Many of those customers are skeptical about Ticketmaster's plans to auction the best seats to concerts.

"The band's biggest fans ought to have the best seats, not the band's richest fans," said Tim Todd, 47, of Kansas City, Mo., who used ticketFast recently to buy tickets for a concert by the rock group Phish. Ticketmaster would be, in essence, official scalpers, Mr. Guckin said, voicing a sentiment expressed by some other customers.

Industry watchers agree that auctions will affect all concertgoers. Prime seats are undervalued in the marketplace, said Alan B. Krueger, a professor at Princeton University's Woodrow Wilson School of Public and International Affairs, who has studied ticket prices. He predicts that once auctions begin revealing a ticket's market value, prices as a whole will climb faster.

Gary Bongiovanni, editor of the concert industry trade magazine, Pollstar, predicted that all ticket prices would become more fluid. After a promoter assesses initial sales from an auction, remaining ticket prices could be raised or lowered to meet goals.

The notion of ticket auctions is annoying, Mr. Resnik said, but he is resigned to them.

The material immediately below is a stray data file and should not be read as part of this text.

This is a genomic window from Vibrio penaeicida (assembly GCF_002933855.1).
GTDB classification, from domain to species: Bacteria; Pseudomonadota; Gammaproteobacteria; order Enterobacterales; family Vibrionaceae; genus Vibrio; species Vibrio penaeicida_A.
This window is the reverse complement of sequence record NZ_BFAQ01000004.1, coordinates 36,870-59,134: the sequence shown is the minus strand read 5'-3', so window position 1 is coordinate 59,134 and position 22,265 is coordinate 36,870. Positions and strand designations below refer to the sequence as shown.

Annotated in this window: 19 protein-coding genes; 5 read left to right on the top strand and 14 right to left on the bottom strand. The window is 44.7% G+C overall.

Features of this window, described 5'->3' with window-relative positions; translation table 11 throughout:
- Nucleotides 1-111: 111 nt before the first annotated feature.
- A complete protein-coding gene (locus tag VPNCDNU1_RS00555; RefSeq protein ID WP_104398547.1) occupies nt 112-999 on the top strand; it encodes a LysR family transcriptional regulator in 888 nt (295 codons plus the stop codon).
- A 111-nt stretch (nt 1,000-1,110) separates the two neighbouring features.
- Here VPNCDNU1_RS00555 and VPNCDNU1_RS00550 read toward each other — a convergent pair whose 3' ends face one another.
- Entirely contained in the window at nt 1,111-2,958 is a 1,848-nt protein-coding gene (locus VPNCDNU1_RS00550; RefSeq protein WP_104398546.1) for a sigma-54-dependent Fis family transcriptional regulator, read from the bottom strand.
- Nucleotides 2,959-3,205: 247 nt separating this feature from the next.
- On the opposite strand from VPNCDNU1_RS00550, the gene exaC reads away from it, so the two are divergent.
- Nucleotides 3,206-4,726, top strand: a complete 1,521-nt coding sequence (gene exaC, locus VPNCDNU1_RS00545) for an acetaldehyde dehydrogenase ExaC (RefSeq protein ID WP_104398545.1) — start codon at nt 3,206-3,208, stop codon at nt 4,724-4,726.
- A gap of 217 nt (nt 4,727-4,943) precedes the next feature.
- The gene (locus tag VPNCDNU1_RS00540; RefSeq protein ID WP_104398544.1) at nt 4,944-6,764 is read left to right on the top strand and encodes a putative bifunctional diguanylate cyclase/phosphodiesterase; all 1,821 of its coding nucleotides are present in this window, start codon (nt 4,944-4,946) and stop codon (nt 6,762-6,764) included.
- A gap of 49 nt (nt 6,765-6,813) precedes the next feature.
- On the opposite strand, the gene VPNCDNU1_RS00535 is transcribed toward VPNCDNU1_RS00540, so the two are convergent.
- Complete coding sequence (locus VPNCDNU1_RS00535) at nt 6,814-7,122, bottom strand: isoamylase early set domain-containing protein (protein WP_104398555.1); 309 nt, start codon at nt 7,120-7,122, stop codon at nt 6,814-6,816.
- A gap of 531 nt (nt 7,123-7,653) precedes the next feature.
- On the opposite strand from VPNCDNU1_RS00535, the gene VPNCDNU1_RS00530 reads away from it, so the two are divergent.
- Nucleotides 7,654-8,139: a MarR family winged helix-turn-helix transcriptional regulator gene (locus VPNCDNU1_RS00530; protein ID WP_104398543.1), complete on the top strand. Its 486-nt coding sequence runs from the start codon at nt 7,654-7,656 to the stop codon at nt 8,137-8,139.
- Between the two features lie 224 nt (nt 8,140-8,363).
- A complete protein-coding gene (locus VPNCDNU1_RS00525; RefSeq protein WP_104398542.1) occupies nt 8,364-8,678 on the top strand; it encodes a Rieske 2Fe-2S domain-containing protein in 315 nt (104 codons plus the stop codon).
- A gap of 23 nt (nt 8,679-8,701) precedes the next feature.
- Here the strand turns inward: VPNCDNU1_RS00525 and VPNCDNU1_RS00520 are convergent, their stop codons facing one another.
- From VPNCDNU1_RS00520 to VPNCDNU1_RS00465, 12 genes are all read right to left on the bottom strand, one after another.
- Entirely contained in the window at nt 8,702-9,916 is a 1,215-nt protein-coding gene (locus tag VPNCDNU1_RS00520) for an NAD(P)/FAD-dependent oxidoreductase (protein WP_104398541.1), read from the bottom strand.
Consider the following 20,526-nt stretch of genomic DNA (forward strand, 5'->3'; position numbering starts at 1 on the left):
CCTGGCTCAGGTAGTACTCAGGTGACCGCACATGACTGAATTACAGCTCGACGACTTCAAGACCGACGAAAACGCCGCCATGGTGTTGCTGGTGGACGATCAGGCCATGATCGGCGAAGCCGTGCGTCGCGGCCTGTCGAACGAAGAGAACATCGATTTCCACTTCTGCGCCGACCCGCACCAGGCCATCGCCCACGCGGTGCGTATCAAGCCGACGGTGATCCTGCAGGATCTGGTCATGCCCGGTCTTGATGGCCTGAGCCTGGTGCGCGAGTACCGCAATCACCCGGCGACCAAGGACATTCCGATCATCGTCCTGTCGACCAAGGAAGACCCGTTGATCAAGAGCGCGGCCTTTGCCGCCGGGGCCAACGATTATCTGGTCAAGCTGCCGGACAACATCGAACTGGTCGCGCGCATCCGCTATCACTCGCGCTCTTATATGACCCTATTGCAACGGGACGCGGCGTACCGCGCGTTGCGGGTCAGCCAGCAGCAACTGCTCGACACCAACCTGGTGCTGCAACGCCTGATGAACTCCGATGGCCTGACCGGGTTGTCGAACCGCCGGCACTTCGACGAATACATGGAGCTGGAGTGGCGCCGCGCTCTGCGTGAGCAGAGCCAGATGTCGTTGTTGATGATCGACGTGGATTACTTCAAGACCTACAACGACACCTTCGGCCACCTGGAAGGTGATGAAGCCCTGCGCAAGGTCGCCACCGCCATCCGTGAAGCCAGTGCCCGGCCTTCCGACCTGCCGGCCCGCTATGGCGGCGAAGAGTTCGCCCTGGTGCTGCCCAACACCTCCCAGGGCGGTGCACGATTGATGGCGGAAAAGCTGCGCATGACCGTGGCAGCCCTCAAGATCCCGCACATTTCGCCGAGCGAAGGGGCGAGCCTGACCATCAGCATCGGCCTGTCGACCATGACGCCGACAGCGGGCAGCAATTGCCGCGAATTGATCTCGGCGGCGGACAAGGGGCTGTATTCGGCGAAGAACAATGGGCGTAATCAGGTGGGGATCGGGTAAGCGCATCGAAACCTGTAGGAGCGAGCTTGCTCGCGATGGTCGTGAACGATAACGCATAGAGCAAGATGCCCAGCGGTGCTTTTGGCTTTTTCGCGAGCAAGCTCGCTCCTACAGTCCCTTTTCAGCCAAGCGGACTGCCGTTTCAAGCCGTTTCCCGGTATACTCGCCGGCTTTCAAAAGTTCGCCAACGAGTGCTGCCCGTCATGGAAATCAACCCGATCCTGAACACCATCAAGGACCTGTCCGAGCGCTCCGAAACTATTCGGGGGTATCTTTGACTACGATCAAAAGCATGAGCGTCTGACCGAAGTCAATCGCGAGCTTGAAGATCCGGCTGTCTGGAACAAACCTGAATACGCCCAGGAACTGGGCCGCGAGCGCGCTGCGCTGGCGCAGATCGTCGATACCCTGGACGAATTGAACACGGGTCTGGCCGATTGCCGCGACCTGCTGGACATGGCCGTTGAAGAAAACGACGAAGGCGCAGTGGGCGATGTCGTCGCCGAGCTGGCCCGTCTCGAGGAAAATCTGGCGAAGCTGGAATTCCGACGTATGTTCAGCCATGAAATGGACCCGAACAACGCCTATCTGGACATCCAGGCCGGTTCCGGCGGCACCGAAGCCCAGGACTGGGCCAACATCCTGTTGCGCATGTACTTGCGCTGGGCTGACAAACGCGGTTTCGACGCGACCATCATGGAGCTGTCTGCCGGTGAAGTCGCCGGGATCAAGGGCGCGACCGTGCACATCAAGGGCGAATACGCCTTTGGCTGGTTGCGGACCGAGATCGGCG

"I guess the capitalist inside me would say, `Hey, if that's what they can get for tickets, I guess that's just something I can't afford, like a yacht and a Learjet.' "

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Old 09-03-2003, 10:54 PM   #2
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i will not spend more than $150 for a concert ticket again. assholes

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Old 09-03-2003, 10:56 PM   #3
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ah capitalism at it's finest.....

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Old 09-03-2003, 11:13 PM   #4
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Old 09-03-2003, 11:15 PM   #5
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Old 09-03-2003, 11:17 PM   #6
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I have a bumpersticker that says 'Fuck Ticketmaster'
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Old 09-03-2003, 11:21 PM   #7
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Originally posted by ~LadyLemon~
I have a bumpersticker that says 'Fuck Ticketmaster'

Where do I get one?? I never put bumper stickers on my car, but I'd make an exception....
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Old 09-04-2003, 12:12 AM   #8
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Then again, if it was your own business, I'm sure most people here would charge what ever price the market could take.
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Old 09-04-2003, 04:23 AM   #9